What Does It Really Matter If Companies Are Tracking Us Online?

Sometimes, that will mean exploiting people who are not of a particular class, say upcharging men for flowers if a computer recognizes that that he’s looking for flowers the day after his anniversary. But other times there could be troubling equity concerns. For example, Calo points to the work of NYU professor Oren Bar-Gill who has shown how companies can use complexity in credit-card contracts, mortgages, and cell-phone contracts to “hinder or distort competition and impose outsized burden on the least sophisticated consumers.” Calo says such price-discrimination tactics, applied en masse online, could “lead to regressive distribution effects,” also known as preying on the vulnerable.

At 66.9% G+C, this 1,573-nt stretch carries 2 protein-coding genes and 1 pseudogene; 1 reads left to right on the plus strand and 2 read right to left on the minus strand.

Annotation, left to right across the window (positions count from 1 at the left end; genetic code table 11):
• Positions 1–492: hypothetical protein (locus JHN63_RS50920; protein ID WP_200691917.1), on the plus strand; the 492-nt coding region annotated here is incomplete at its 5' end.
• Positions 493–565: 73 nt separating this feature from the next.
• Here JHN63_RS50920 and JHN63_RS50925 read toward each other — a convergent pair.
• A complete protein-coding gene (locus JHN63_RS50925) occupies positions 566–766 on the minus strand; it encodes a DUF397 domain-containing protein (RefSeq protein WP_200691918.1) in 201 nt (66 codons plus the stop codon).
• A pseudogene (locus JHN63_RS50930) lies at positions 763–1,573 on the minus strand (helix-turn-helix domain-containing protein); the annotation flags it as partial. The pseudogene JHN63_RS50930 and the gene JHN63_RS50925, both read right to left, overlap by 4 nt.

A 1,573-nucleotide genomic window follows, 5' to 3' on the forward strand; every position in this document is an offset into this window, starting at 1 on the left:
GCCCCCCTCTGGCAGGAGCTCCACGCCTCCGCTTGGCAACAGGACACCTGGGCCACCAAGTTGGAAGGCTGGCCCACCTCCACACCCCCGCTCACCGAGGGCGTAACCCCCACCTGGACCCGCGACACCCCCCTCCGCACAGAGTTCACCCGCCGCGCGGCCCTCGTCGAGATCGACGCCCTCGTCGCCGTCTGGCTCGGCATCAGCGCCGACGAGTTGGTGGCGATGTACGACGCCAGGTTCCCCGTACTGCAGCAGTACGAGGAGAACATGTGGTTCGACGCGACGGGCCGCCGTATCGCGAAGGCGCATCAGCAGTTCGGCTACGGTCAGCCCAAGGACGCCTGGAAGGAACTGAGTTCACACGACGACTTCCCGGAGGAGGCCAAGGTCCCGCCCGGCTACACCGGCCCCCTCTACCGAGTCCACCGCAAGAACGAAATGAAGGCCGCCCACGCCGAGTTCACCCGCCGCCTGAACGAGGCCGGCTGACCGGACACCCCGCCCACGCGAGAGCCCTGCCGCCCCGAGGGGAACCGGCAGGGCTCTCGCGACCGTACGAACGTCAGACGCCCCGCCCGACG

via What Does It Really Matter If Companies Are Tracking Us Online? – Rebecca J. Rosen – The Atlantic.

From the paper, Digital Market Manipulation

A new theory of digital market manipulation reveals the limits of consumer protection law and exposes concrete economic and privacy harms that regulators will be hard-pressed to ignore. This Article thus both meaningfully advances the behavioral law and economics literature and harnesses that literature to explore and address an impending sea change in the way firms use data to persuade.